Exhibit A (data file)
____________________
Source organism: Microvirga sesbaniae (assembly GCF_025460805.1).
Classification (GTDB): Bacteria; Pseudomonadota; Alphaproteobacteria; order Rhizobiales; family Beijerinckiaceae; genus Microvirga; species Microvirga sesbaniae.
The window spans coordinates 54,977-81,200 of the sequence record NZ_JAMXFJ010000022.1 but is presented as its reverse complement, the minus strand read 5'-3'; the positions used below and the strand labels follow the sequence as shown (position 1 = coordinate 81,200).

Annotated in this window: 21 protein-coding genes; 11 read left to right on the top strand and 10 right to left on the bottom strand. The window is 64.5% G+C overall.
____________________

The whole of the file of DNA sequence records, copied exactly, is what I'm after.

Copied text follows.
Source organism: Microvirga sesbaniae (assembly GCF_025460805.1).
Classification (GTDB): Bacteria; Pseudomonadota; Alphaproteobacteria; order Rhizobiales; family Beijerinckiaceae; genus Microvirga; species Microvirga sesbaniae.
The window spans coordinates 54,977-81,200 of the sequence record NZ_JAMXFJ010000022.1 but is presented as its reverse complement, the minus strand read 5'-3'; the positions used below and the strand labels follow the sequence as shown (position 1 = coordinate 81,200).

Annotated in this window: 21 protein-coding genes; 11 read left to right on the top strand and 10 right to left on the bottom strand. The window is 64.5% G+C overall.